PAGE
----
"How do I get two women to talk to each other," asked Chris. Errr, you open their mouths, I thought but the other answers were far more ribald than that.
I hit my goal well within the time limits and it was a great feeling - it was the most I had written in one session. Later that afternoon, the last of us packed up and it is at these times, you often get gems of information.
We were talking about writing and not thinking about it. Chris summed it up best "We channel words". He's so right. I don't feel that I am making up the stuff as I go, more that the words are flowing through me.
So I am now more than halfway - yes, over the incredible 25 000 mark. That particular angle of the story came to an end and I felt myself worrying about what would come next.
Sitting down at the computer, I forced myself to not think and to just write. Over two thousand words flowed forth and the scenario appeared like magic. So my main character is still alive and facing a huge challenge. I can't wait to find out what happens.
The only bummer about this chapter was being 4 (FOUR) words short of 27 000. And I couldn't find anywhere to slot some in.
Friday, November 6, 2009
Err, sorry, he says as we head off for the third day of strenous riding in the mountains of Sabie. I'm not very conversational today. Its usually when I don't have enough sleep.
Oh, I say all sympathetic - what happened?
Well, you see its like this. After two days of riding, my bowels haven't moved yet. So driven to desperation, I resorted to laxatives last night. They're supposed to work within a hour but they didn't so I ended up taking three!
Now I can see kak coming and this was coming from a looong way off. Spellbound, I listened as did a couple of riders who slowed their pace to hear more.
And... I prompted.
I felt so terrible, he continued, that I couldn't sleep at all. And then this morning, they kicked in and I had to walk down the stairs backward so I could keep my butt cheeks together so I didn't embarrass myself.
My mate was in the shower hogging the bathroom, so I ended up pacing around the kitchen table with a tight ass cos I knew if I relaxed the muscles, I was history.
By now, we had ridden off the road in hysterics.
Tuesday, November 3, 2009
The NaNoWriMo fever has hit more than 170 000 (at last count) would be writers around the globe. Writing started at midnight on November 1 and there have been wild swings in input from the over and under achievers.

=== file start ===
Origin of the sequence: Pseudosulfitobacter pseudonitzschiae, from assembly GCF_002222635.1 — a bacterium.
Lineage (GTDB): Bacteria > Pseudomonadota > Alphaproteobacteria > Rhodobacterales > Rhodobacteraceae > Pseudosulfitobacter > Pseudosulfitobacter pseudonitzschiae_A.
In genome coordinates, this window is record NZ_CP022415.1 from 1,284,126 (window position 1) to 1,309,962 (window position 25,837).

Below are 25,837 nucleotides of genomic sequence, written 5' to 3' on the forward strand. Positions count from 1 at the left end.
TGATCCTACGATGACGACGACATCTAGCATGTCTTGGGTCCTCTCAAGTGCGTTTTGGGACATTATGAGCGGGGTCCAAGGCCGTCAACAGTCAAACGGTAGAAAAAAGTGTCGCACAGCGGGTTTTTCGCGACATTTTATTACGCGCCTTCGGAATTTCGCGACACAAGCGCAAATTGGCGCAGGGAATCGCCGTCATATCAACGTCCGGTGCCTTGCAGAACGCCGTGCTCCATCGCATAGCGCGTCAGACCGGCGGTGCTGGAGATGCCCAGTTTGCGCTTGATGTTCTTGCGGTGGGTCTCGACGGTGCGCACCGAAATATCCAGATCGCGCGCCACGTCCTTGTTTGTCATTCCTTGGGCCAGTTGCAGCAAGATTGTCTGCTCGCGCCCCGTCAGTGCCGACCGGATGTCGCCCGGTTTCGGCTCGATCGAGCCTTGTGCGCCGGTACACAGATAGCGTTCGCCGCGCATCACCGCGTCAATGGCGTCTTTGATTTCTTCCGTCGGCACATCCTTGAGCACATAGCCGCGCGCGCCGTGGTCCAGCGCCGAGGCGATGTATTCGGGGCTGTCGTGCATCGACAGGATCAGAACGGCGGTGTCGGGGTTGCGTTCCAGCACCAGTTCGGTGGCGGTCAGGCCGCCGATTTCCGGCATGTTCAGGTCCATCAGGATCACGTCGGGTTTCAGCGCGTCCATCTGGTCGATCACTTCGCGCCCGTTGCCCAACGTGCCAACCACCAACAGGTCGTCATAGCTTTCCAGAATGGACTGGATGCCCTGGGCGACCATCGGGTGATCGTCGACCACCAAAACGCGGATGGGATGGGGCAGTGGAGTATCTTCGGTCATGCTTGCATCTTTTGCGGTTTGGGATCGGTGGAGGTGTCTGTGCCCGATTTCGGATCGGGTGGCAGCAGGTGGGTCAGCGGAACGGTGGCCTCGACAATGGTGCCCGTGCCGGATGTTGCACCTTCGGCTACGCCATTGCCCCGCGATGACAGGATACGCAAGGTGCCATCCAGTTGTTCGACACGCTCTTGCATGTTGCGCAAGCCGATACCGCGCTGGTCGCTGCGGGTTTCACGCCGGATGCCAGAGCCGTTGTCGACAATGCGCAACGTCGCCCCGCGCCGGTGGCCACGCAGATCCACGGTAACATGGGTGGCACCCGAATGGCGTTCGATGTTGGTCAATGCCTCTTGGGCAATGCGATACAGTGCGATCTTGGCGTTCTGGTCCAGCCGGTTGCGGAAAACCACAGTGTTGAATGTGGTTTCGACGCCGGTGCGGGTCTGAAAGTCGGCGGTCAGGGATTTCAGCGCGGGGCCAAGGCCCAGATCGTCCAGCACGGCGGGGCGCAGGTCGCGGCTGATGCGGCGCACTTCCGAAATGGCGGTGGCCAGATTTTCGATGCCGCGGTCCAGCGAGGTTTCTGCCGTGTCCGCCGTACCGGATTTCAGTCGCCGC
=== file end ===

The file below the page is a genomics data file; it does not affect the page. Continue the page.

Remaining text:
I missed day one because I was riding my mountain bike - funny thing that. And I have started now, cranking out about 2000 words a day so far. Oops - that sounds better than it is because it is only day 3! But I figure the words will run dry at some point and while I feverishly search for inspiration, at least I'll have a buffer.
There was one over achiever on the international forum who wrote over 30 000 words straight. That's just intimidating. How are the rest of us supposed to feel. Eejit (I wish I had that skill). I wonder if he will carry on once he hits his 50 000 tomorrow? Short month for him but for the rest of us, its going to be hard to maintain momentum.
But what a great opportunity to just write with abandon. Posts on the blog will be read by someone so there is a degree of structure and sense to be made. But with NaNo, just write. There is no one watching, critting or even vaguely interested in whether it makes sense or not. Which is just well as there has to be chunks of drivel that pour out at times. But that is December's problem when you finally get to read what you have written in its entirety.
I didn't choose a cycling or mountain biking topic but maybe somewhere I will have to weave a little of that into the story.
So here's to keeping writer's block at bay and 50 000 words by the end of the month.
Sunday, November 1, 2009
The fourth stage of Sabie Experience pre ride was a mere 55km. If you think you will hammer it, think again. Its tough especially on fatigued legs and by this stage, trust me, your legs will be very fatigued. I was so tired even before starting but miraculously, the legs kept turning. Climbing out of Sabi Star Chalets made me wish I had gym work in my legs. It took a huge amount of power and determination to keep riding and not to walk. Cool, misty conditions helped but the humidity was hectic. Sweat poured off everyone in the group. The first water point is spectacular and as we arrived, the mist lifted enough for us to look out over the cliff to the valleys below. Microwave Alley was a great descent and the next 15km or so was really interesting riding. Undulating track through massive bamboo groves, eucalyptus and indigenous bush brought us to the second water point. Then we did two serious climbs, damn, they tested the boundaries. Once past them, it was a brilliant fast descent down Ross Hill and pretty much single track all the way home. We had such a cool group of people riding together over the 3 days and the humour was legendary. Only mountain bikers could relate to the chirps. Marinus was our group leader and his calm presence backed by some serious riding talent kept us all together. But if you did falter, there was the reassuring presence of the Off Road Rescue Unit - our incredible medical and moral support group. How they dragged the trailer over some of that terrain, I don't want to know. As for me and my comeback, that was three damn fine days of riding. Now, where is the number for my massage therapist!
Sent from my BlackBerry® wireless device
Sent from my BlackBerry® wireless device